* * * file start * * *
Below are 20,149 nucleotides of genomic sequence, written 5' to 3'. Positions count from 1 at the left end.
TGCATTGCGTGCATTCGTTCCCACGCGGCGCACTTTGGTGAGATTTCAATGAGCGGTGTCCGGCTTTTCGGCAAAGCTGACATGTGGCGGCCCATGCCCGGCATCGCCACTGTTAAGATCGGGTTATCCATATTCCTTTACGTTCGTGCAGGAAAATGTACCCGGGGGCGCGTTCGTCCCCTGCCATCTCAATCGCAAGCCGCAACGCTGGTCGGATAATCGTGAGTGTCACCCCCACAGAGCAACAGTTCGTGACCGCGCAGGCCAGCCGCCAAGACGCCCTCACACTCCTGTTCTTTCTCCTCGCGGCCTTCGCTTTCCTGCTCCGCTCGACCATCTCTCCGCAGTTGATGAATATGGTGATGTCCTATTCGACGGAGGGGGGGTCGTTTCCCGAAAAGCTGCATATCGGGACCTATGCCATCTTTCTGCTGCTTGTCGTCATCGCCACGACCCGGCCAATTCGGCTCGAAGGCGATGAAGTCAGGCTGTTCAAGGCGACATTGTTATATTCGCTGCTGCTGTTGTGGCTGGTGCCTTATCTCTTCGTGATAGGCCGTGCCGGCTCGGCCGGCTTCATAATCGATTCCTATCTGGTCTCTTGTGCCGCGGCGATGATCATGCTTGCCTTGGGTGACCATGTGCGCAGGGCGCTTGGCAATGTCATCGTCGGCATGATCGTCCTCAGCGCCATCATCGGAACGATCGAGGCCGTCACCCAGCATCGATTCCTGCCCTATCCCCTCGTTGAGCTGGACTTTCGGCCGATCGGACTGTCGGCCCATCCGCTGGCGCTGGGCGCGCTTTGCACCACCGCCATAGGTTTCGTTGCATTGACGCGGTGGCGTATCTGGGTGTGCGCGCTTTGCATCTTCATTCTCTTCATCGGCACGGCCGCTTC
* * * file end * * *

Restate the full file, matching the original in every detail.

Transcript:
Below are 20,149 nucleotides of genomic sequence, written 5' to 3'. Positions count from 1 at the left end.
TGCATTGCGTGCATTCGTTCCCACGCGGCGCACTTTGGTGAGATTTCAATGAGCGGTGTCCGGCTTTTCGGCAAAGCTGACATGTGGCGGCCCATGCCCGGCATCGCCACTGTTAAGATCGGGTTATCCATATTCCTTTACGTTCGTGCAGGAAAATGTACCCGGGGGCGCGTTCGTCCCCTGCCATCTCAATCGCAAGCCGCAACGCTGGTCGGATAATCGTGAGTGTCACCCCCACAGAGCAACAGTTCGTGACCGCGCAGGCCAGCCGCCAAGACGCCCTCACACTCCTGTTCTTTCTCCTCGCGGCCTTCGCTTTCCTGCTCCGCTCGACCATCTCTCCGCAGTTGATGAATATGGTGATGTCCTATTCGACGGAGGGGGGGTCGTTTCCCGAAAAGCTGCATATCGGGACCTATGCCATCTTTCTGCTGCTTGTCGTCATCGCCACGACCCGGCCAATTCGGCTCGAAGGCGATGAAGTCAGGCTGTTCAAGGCGACATTGTTATATTCGCTGCTGCTGTTGTGGCTGGTGCCTTATCTCTTCGTGATAGGCCGTGCCGGCTCGGCCGGCTTCATAATCGATTCCTATCTGGTCTCTTGTGCCGCGGCGATGATCATGCTTGCCTTGGGTGACCATGTGCGCAGGGCGCTTGGCAATGTCATCGTCGGCATGATCGTCCTCAGCGCCATCATCGGAACGATCGAGGCCGTCACCCAGCATCGATTCCTGCCCTATCCCCTCGTTGAGCTGGACTTTCGGCCGATCGGACTGTCGGCCCATCCGCTGGCGCTGGGCGCGCTTTGCACCACCGCCATAGGTTTCGTTGCATTGACGCGGTGGCGTATCTGGGTGTGCGCGCTTTGCATCTTCATTCTCTTCATCGGCACGGCCGCTTC